CUCURBITACEAE.--Homologous nature of the tendrils--Echinocystis lobata, remarkable movements of the tendrils to avoid seizing the terminal shoot--Tendrils not excited by contact with another tendril or by drops of water--Undulatory movement of the extremity of the tendril--Hanburya, adherent discs--VITACAE--Gradation between the flower-peduncles and tendrils of the vine--Tendrils of the Virginian Creeper turn from the light, and, after contact, develop adhesive discs--SAPINDACEAE--PASSIFLORACEAE--Passiflora gracilis--Rapid revolving movement and sensitiveness of the tendrils--Not sensitive to the contact of other tendrils or of drops of water--Spiral contraction of tendrils--Summary on the nature and action of tendrils.

CUCURBITACEAE.--The tendrils in this family have been ranked by competent judges as modified leaves, stipules, or branches; or as partly a leaf and partly a branch. De Candolle believes that the tendrils differ in their homological nature in two of the tribes. {29} From facts recently adduced, Mr. Berkeley thinks that Payer's view is the most probable, namely, that the tendril is "a separate portion of the leaf itself;" but much may be said in favour of the belief that it is a modified flower-peduncle. {30}

Echinocystis lobata.--Numerous observations were made on this plant (raised from seed sent me by Prof. Asa Gray), for the spontaneous revolving movements of the internodes and tendrils were first observed by me in this case, and greatly perplexed me. My observations may now be much condensed. I observed thirty-five revolutions of the internodes and tendrils; the slowest rate was 2 hrs. and the average rate, with no great fluctuations, 1 hr. 40 m. Sometimes I tied the internodes, so that the tendrils alone moved; at other times I cut off the tendrils whilst very young, so that the internodes revolved by themselves; but the rate was not thus affected. The course generally pursued was with the sun, but often in an opposite direction. Sometimes the movement during a short time would either stop or be reversed; and this apparently was due to interference from the light, as, for instance, when I placed a plant close to a window. In one instance, an old tendril, which had nearly ceased revolving, moved in one direction, whilst a young tendril above moved in an opposite course. The two uppermost internodes alone revolve; and as soon as the lower one grows old, only its upper part continues to move. The ellipses or circles swept by the summits of the internodes are about three inches in diameter; whilst those swept by the tips of the tendrils, are from 15 to 16 inches in diameter. During the revolving movement, the internodes become successively curved to all points of the compass; in one part of their course they are often inclined, together with the tendrils, at about 45 degrees to the horizon, and in another part stand vertically up. There was something in the appearance of the revolving internodes which continually gave the false impression that their movement was due to the weight of the long and spontaneously revolving tendril; but, on cutting off the latter with sharp scissors, the top of the shoot rose only a little, and went on revolving. This false appearance is apparently due to the internodes and tendrils all curving and moving harmoniously together.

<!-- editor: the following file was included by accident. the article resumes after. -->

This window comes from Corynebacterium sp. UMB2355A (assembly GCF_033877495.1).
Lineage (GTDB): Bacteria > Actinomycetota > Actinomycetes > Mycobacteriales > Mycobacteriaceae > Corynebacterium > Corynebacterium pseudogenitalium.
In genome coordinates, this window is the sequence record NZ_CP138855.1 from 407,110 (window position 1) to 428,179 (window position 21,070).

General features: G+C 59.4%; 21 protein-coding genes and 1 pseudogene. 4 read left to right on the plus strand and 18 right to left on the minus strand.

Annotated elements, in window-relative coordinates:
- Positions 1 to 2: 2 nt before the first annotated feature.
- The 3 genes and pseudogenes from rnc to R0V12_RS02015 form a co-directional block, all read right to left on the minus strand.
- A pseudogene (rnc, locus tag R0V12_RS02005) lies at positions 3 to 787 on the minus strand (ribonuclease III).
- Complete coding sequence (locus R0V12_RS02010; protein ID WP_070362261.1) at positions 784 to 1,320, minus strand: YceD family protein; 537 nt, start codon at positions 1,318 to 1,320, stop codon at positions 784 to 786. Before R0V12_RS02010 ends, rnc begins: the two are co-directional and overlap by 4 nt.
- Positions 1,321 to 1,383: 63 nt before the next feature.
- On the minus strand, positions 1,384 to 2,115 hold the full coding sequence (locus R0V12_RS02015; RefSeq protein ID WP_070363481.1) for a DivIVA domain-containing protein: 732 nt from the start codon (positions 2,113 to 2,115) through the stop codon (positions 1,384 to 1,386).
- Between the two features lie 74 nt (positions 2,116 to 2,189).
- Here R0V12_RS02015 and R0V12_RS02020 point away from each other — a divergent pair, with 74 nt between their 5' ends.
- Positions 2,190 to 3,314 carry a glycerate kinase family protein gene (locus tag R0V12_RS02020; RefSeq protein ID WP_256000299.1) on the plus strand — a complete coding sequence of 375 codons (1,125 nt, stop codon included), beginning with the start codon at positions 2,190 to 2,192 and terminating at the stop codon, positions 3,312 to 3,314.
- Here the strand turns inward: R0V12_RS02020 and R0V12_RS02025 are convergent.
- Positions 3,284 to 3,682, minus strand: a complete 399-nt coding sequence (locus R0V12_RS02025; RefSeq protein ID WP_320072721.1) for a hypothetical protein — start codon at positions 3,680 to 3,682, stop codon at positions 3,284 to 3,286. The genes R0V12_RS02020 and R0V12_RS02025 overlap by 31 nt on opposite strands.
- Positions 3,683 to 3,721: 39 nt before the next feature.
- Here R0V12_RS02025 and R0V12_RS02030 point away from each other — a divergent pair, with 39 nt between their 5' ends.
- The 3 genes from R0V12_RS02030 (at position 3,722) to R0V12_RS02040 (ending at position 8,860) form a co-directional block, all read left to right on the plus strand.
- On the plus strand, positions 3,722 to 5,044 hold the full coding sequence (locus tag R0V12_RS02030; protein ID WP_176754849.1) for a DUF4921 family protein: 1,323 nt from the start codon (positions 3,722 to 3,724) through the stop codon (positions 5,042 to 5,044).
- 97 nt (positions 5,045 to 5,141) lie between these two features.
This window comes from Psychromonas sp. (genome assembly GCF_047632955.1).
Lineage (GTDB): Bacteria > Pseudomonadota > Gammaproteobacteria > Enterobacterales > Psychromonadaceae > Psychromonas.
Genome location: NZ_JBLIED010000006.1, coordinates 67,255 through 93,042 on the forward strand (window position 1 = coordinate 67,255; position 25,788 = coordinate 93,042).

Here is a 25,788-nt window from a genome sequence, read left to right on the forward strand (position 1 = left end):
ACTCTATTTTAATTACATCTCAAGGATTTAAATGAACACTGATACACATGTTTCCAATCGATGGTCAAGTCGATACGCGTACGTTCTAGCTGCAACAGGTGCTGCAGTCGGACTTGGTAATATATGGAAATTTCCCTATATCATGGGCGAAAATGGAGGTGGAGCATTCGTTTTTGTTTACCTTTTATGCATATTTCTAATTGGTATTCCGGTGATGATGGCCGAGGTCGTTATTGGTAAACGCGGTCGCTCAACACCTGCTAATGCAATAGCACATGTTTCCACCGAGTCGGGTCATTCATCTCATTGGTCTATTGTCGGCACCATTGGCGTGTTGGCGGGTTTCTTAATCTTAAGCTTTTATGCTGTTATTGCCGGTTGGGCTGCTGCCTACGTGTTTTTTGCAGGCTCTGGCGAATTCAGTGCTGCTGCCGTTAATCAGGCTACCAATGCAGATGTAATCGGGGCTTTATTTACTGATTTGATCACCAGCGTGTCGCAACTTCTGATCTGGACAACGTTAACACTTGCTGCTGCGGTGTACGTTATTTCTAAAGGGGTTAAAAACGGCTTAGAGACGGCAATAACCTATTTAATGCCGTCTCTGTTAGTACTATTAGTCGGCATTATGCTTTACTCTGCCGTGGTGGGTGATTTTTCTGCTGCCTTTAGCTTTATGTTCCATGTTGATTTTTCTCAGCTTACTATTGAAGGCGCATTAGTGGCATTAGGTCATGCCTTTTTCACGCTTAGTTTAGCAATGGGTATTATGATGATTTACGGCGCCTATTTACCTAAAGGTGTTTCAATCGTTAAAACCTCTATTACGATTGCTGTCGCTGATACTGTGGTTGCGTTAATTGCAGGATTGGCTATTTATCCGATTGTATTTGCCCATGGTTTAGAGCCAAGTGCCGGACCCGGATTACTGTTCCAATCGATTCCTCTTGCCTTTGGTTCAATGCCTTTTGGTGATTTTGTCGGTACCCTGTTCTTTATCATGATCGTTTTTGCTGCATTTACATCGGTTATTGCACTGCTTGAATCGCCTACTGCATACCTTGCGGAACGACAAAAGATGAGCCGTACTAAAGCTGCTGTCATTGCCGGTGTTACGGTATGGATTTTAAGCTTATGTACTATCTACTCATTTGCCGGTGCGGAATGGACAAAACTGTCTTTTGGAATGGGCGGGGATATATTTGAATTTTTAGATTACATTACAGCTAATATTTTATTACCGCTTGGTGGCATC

A revolving tendril, though inclined during the greater part of its course at an angle of about 45 degrees (in one case of only 37 degrees) above the horizon, stiffened and straightened itself from tip to base in a certain part of its course, thus becoming nearly or quite vertical. I witnessed this repeatedly; and it occurred both when the supporting internodes were free and when they were tied up; but was perhaps most conspicuous in the latter case, or when the whole shoot happened to be much inclined. The tendril forms a very acute angle with the projecting extremity of the stem or shoot; and the stiffening always occurred as the tendril approached, and had to pass over the shoot in its circular course. If it had not possessed and exercised this curious power, it would infallibly have struck against the extremity of the shoot and been arrested. As soon as the tendril with its three branches begins to stiffen itself in this manner and to rise from an inclined into a vertical position, the revolving motion becomes more rapid; and as soon as the tendril has succeeded in passing over the extremity of the shoot or point of difficulty, its motion, coinciding with that from its weight, often causes it to fall into its previously inclined position so quickly, that the apex could be seen travelling like the minute hand of a gigantic clock.

Charles Darwin

All Pages of This Book